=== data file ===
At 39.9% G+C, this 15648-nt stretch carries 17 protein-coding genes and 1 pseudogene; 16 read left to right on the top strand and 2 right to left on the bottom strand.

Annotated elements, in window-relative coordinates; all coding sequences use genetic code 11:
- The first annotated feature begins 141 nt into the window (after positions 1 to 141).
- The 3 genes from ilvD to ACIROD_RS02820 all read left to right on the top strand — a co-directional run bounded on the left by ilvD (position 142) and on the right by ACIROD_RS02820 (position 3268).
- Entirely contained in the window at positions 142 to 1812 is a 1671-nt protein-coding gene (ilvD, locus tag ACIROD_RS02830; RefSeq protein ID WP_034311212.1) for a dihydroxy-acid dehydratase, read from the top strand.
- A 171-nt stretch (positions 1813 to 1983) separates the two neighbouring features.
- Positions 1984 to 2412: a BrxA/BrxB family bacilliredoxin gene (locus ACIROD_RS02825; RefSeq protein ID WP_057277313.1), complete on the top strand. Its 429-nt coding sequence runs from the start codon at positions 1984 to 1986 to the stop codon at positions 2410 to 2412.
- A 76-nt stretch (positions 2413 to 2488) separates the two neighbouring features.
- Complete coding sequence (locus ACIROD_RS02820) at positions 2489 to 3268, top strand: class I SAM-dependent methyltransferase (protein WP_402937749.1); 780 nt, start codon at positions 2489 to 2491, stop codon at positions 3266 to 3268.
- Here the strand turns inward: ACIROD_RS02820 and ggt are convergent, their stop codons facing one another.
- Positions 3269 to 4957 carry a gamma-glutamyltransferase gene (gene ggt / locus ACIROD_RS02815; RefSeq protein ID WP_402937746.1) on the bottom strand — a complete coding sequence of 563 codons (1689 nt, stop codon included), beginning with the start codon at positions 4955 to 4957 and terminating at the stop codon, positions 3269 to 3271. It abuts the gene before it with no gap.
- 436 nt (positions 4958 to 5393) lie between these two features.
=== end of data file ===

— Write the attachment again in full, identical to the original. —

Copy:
At 39.9% G+C, this 15648-nt stretch carries 17 protein-coding genes and 1 pseudogene; 16 read left to right on the top strand and 2 right to left on the bottom strand.

Annotated elements, in window-relative coordinates; all coding sequences use genetic code 11:
- The first annotated feature begins 141 nt into the window (after positions 1 to 141).
- The 3 genes from ilvD to ACIROD_RS02820 all read left to right on the top strand — a co-directional run bounded on the left by ilvD (position 142) and on the right by ACIROD_RS02820 (position 3268).
- Entirely contained in the window at positions 142 to 1812 is a 1671-nt protein-coding gene (ilvD, locus tag ACIROD_RS02830; RefSeq protein ID WP_034311212.1) for a dihydroxy-acid dehydratase, read from the top strand.
- A 171-nt stretch (positions 1813 to 1983) separates the two neighbouring features.
- Positions 1984 to 2412: a BrxA/BrxB family bacilliredoxin gene (locus ACIROD_RS02825; RefSeq protein ID WP_057277313.1), complete on the top strand. Its 429-nt coding sequence runs from the start codon at positions 1984 to 1986 to the stop codon at positions 2410 to 2412.
- A 76-nt stretch (positions 2413 to 2488) separates the two neighbouring features.
- Complete coding sequence (locus ACIROD_RS02820) at positions 2489 to 3268, top strand: class I SAM-dependent methyltransferase (protein WP_402937749.1); 780 nt, start codon at positions 2489 to 2491, stop codon at positions 3266 to 3268.
- Here the strand turns inward: ACIROD_RS02820 and ggt are convergent, their stop codons facing one another.
- Positions 3269 to 4957 carry a gamma-glutamyltransferase gene (gene ggt / locus ACIROD_RS02815; RefSeq protein ID WP_402937746.1) on the bottom strand — a complete coding sequence of 563 codons (1689 nt, stop codon included), beginning with the start codon at positions 4955 to 4957 and terminating at the stop codon, positions 3269 to 3271. It abuts the gene before it with no gap.
- 436 nt (positions 4958 to 5393) lie between these two features.